When Steve Carter called for a show of hands on the question, "Who likes paying taxes?," the Baton Rouge state representative got no takers.
But we need more taxes for Louisiana's infrastructure, the roads and bridges and other structures central to economic growth.
Carter, a Republican, knew that he did not have to ask his audience at the Press Club of Baton Rouge that they want traffic relief. It is one of the worst cities in America for ease of travel.
In May, Carter said, a national navigation and mapping company called Tom Tom released its 2017 Traffic Index. It which ranked Baton Rouge the 13th most congested city in America, ahead of Chicago, Austin, and Houston.
Among mid-sized cities on the list, Baton Rouge ranked 2nd worst, behind Honolulu, an island city with big tourist populations, so a place with unusual mobility problems. In any case, Carter said Honolulu is just on the cusp of achieving large city status.
So Baton Rouge is really No. 1 for this dubious distinction, or soon will be. That's another reason why the Legislature should have adopted some form of transportation funding program, as Carter proposed unsuccessfully in the 2017 session.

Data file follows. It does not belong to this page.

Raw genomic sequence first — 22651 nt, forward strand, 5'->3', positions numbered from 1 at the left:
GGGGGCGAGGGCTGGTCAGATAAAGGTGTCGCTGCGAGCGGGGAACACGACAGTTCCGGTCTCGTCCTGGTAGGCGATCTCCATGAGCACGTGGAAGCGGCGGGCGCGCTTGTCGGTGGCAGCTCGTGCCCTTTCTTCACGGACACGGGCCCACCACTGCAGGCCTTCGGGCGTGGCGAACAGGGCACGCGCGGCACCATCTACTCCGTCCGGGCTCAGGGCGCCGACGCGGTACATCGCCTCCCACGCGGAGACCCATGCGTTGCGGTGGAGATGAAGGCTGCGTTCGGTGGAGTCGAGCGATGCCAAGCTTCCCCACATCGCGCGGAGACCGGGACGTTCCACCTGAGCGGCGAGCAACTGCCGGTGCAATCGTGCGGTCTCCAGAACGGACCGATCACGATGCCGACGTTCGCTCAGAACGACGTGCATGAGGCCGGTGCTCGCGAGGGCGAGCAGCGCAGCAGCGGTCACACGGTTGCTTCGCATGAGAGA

Of course, drivers in Baton Rouge are not alone in Louisiana in dealing with traffic congestion. New Orleans scores 20th worst in the nation in the same report. Drivers on Johnston Street in Lafayette also know of their difficulties daily.
Across Louisiana, we have horrible traffic problems, crumbling roads, and thousands of unsafe bridges crossing our rivers and bayous.
Unfortunately, need is not enough to make funding a political priority.
We supported the Carter bill, even as in the maneuvering in the state House it became festooned with amendments and rate adjustments seeking to get those few more votes needed — 70 of the 105-member chamber, a high bar compared to most states.
Excuses abound for inaction, but the daily costs to drivers is ridiculous. Carter noted that in some areas, the annual cost of car repairs and delays work out to $2,500 per vehicle. If his bill had passed at the full 17 cents proposed, it would cost the average driver $113 a year, he said.
Doing the math, apparently, is no longer a driver of political action in the State Capitol, either.
Louisiana's growth in the future is being inhibited by problems with vehicle transportation, not to mention support of the major ports in the state. Our day-to-day problems with traffic are secondary to that larger imperative.
And business competitiveness, it also appears, is not enough to make transportation a political priority in the Legislature.